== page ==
John Hancock Center

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For the tower in Boston, see John Hancock Tower.
John Hancock Center
Hancock tower 2006.jpg
The John Hancock Center
General information
Location Chicago, IL
Coordinates 41°53′56″N 87°37′23″W / 41.8988°N 87.6230°W / 41.8988; -87.6230Coordinates: 41°53′56″N 87°37′23″W / 41.8988°N 87.6230°W / 41.8988; -87.6230
Construction started 1965
Completed 1969[1]
Cost $100,000,000[1]
Owner

The Hearn Company

[2]
Height
Architectural 1,127 ft (344 m)[3]
Tip 1,506 ft (459 m)[3]
Roof 1,127 ft (344 m)
Top floor 1,054 ft (321 m)[3]
Observatory 1,030 ft (314 m)[3]
Technical details
Floor count 100[3]
Floor area 2,799,973 sq ft (260,126 m2)[3]
Lifts/elevators 50, made by Otis Elevator Company[3]
Design and construction
Architect Skidmore, Owings and Merrill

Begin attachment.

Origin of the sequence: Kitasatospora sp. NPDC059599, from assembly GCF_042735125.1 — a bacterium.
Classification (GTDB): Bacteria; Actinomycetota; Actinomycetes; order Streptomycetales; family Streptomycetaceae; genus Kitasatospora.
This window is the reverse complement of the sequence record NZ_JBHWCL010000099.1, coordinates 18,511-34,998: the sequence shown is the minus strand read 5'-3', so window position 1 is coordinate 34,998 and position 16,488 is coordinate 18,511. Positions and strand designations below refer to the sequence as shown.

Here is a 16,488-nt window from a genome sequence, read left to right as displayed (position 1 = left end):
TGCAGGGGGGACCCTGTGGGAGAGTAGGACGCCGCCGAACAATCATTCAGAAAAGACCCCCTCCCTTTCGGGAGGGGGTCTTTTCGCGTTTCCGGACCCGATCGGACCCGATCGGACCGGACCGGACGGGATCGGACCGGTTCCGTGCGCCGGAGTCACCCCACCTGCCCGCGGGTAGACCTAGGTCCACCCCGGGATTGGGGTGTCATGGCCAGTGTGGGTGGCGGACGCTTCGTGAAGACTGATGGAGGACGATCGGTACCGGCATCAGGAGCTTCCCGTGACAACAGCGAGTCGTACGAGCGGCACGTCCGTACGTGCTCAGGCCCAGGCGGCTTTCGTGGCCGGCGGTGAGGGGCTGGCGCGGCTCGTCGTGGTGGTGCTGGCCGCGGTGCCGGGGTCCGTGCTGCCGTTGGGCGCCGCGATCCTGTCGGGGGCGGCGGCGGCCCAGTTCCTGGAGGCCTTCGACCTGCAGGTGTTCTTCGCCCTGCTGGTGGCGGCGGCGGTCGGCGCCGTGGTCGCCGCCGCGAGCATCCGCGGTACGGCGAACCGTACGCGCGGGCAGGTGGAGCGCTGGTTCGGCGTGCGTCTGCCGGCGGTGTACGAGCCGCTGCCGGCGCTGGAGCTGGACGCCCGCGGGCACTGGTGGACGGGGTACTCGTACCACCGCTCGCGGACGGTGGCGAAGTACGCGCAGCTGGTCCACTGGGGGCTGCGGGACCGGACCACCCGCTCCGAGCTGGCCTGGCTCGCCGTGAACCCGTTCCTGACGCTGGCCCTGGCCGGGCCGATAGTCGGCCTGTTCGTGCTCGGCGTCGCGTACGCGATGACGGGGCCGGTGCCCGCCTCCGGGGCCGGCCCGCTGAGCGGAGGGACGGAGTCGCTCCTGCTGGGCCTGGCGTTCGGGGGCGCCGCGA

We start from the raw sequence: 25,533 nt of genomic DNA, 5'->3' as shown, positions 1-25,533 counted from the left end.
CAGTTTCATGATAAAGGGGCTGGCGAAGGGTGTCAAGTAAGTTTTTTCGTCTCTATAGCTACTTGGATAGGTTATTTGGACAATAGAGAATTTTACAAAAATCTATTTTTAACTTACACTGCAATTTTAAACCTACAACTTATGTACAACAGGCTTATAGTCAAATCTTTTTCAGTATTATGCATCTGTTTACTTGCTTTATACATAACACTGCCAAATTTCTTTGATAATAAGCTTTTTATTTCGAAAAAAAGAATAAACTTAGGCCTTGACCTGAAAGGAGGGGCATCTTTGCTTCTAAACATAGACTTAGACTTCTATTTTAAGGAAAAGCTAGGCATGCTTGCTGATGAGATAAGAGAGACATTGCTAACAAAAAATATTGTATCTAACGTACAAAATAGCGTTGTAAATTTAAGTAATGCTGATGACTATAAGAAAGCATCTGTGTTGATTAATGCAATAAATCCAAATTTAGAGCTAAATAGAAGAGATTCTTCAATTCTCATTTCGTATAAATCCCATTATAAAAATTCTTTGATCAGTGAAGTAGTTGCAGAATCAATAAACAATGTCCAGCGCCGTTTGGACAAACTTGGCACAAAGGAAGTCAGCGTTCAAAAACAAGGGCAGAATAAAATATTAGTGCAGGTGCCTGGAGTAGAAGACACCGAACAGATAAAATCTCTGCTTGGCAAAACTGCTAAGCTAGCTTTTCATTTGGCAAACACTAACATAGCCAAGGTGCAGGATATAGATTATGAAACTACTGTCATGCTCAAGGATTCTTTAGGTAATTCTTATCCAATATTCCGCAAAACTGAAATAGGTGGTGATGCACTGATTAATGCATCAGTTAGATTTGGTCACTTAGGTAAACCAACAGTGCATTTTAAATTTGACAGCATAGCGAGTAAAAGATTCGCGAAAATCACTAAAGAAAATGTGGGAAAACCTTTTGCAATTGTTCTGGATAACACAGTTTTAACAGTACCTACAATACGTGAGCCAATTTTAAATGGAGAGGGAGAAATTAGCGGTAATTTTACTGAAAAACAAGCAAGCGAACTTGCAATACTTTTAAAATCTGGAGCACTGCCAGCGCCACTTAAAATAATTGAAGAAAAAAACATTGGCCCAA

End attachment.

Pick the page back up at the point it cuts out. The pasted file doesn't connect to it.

Developer John Hancock Insurance
Main contractor Tishman Construction Co.
References
[3][4][5]

The John Hancock Center is a 100-story, 1,127-foot[6] (344 m) tall skyscraper, located at 875 North Michigan Avenue in the Streeterville area of Chicago, Illinois, United States. It was constructed under the supervision of Skidmore, Owings and Merrill,[6] with chief designer Bruce Graham and structural engineer Fazlur Khan.[7] When the building topped out on May 6, 1968,[1] it was the tallest building in the world outside New York City. It is currently the fourth-tallest building in Chicago and the seventh-tallest in the United States (after One World Trade Center, the Willis Tower, the Trump Tower Chicago, the Empire State Building, the Bank of America Tower, and the Aon Center). When measured to the top of its antenna masts, it stands at 1,506 feet (459 m).[8] The building is home to offices and restaurants, as well as about 700 condominiums, and contains the third highest residence (above adjacent ground level) in the world, after the Trump Tower (also in Chicago), and the Burj Khalifa (in Dubai).[9] The building was named for John Hancock Mutual Life Insurance Company, a developer and original tenant of the building,[10] and has the nickname "Big John".